The Epsom Derby took place on 4 June, 1913. It was the social event of the year. Royalty were present and actively involved: the King had entered a horse named Anmer. Emily was also at the event, planning a public protest. As the horses turned into the home straight, Anmer was in third from last position. Emily slipped under the barrier onto the track and stopped in the horse's path. She attempted to take the reins, but the horse hit Emily with full force. The jockey, Herbert Jones, was thrown from the horse. He suffered a fractured rib, a bruised face and a concussion, but he soon returned to Newmarket in good health. The horse, Anmer, got to his feet and completed the race without his jockey.
Emily suffered a fractured skull and was taken to Epsom College Hospital, where it became clear that she was seriously injured. The doctors called for a consultant surgeon to assist them, but it was too late. Emily Wilding Davison died four days later, on 8 June, 1913, from considerable internal injuries. She was 40 years old.
Her funeral procession was led slowly from Victoria to Kings Cross station. Thousands of suffragettes, dressed in white, gathered to say their sad farewell. Emily was buried at Morpeth Church, in the family vault, beneath a purple cross inscribed by her mother, 'Welcome home the Northumbrian hunger striker'.
Sadly, it seems that Emily may have inadvertently made the position for women in Britain at the time worse. Many previous supporters of the suffragettes were so horrified by Emily's actions they stopped supporting the movement. Emily's death did not bring the suffragettes' cause to light in the way she had wanted. The public disregarded her actions as those of a mentally ill fanatic. The Herald printed a ghastly cartoon portraying a skeleton dressed in women's clothing holding a 'Votes for Women' placard. The public were more concerned with the health of the jockey and the horse than the suffragettes' cause. The newspapers printed information about the horse and jockey. The Times commented that the horse had 'suffered bruised shins'.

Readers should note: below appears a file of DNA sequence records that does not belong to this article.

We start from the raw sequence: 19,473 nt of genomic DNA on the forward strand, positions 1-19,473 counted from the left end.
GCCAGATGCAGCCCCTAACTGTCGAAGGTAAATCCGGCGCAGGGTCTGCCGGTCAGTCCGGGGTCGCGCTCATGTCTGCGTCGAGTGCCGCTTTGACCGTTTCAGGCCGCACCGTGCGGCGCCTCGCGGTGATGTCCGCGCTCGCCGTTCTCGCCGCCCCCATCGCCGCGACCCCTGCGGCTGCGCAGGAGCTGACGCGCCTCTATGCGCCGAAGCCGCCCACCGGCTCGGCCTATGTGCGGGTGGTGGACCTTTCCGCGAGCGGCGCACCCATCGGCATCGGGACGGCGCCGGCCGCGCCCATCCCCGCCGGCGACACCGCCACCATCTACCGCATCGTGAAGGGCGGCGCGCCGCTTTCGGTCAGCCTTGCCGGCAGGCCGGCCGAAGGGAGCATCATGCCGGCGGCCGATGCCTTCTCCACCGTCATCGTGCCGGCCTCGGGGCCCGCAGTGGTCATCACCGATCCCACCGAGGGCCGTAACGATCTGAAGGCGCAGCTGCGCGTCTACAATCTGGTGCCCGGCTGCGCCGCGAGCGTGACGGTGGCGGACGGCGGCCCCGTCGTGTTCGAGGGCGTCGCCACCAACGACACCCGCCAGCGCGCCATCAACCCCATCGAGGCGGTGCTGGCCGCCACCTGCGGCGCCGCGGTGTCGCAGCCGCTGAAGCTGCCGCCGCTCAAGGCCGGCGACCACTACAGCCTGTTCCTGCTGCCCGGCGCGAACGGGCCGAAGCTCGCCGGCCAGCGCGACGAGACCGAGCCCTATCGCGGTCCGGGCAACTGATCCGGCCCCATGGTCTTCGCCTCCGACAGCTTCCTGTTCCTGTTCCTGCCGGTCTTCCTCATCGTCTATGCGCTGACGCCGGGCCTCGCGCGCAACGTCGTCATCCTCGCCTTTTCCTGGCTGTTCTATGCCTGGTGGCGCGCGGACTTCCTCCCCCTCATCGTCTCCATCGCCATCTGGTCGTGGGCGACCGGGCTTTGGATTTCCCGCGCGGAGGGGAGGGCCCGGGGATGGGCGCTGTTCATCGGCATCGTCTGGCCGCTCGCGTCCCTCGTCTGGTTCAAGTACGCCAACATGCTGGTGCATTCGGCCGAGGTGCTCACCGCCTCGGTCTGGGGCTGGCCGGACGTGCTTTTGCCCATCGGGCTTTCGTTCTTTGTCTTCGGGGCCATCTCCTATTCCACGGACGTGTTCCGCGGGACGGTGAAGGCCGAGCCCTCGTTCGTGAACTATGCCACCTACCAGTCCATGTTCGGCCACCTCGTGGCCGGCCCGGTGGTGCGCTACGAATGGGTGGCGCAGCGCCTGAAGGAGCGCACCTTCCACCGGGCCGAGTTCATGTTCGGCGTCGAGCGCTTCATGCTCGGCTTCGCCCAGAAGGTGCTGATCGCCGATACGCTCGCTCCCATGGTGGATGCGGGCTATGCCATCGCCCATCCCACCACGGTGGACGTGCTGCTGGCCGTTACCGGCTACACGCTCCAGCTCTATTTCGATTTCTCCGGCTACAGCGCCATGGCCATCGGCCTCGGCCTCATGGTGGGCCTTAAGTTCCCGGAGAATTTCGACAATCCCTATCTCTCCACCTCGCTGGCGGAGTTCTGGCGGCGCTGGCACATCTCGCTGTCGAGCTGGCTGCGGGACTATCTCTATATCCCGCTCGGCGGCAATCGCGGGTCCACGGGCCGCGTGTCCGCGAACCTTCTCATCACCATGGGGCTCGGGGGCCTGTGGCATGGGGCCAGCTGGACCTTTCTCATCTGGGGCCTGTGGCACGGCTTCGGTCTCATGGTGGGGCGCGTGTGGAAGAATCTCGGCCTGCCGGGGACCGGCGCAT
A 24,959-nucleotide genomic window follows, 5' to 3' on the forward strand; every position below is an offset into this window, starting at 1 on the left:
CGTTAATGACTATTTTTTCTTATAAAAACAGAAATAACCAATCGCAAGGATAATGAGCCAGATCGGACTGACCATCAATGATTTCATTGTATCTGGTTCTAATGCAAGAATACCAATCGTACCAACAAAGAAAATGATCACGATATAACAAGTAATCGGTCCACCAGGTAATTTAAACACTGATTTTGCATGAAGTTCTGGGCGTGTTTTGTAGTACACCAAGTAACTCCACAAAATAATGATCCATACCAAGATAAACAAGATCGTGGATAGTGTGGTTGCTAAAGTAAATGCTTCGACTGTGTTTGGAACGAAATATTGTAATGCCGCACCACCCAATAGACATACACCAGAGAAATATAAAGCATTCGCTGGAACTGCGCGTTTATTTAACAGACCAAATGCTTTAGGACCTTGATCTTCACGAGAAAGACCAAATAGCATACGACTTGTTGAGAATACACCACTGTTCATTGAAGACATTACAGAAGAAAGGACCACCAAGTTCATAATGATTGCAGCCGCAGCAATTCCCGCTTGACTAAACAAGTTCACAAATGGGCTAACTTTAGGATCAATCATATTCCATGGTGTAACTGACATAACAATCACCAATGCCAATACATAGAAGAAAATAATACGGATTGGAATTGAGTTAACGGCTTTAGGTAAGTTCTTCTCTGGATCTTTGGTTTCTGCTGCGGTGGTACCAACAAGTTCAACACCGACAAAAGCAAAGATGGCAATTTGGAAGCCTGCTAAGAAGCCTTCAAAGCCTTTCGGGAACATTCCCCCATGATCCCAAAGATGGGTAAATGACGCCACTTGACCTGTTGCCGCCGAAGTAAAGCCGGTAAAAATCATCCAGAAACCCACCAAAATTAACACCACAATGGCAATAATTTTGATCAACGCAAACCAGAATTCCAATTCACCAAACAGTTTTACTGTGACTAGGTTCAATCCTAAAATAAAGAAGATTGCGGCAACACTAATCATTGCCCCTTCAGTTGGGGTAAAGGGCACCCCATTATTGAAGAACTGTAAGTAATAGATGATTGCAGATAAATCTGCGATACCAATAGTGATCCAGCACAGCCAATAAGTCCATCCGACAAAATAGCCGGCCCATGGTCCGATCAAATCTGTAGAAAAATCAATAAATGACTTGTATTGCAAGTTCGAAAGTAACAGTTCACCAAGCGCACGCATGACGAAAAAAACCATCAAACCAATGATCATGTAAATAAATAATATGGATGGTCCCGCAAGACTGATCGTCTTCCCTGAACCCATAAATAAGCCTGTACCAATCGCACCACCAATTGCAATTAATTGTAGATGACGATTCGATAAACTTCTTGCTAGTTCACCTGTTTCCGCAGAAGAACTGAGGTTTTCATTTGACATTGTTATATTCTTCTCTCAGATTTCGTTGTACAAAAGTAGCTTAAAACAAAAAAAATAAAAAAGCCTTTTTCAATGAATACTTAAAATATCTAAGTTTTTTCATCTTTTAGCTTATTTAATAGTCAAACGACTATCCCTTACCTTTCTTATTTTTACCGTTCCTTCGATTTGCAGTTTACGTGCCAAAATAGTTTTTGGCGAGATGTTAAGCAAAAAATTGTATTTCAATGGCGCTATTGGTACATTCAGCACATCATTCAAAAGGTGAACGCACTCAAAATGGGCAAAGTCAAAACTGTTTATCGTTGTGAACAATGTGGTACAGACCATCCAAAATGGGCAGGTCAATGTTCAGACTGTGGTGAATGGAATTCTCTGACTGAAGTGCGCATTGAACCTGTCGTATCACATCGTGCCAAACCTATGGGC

A year later, in the spring of 1914, Britain was pulled into war, the suffragettes put their cause on hold and Emily was mostly forgotten. All women over the age of 21 eventually won the right to vote on 27 May, 1928, with the passing of the Equal Franchise Bill2.
Perhaps Emmeline Pankhurst best sums up Emily's actions in her autobiography My Own Story:
Emily Davison clung to her conviction that one great tragedy, the deliberate throwing into the breach of a human life, would put an end to the intolerable torture of women.
Emily's headstone is inscribed with the WSPU motto, 'Deeds not words', an epitaph that describes her life well.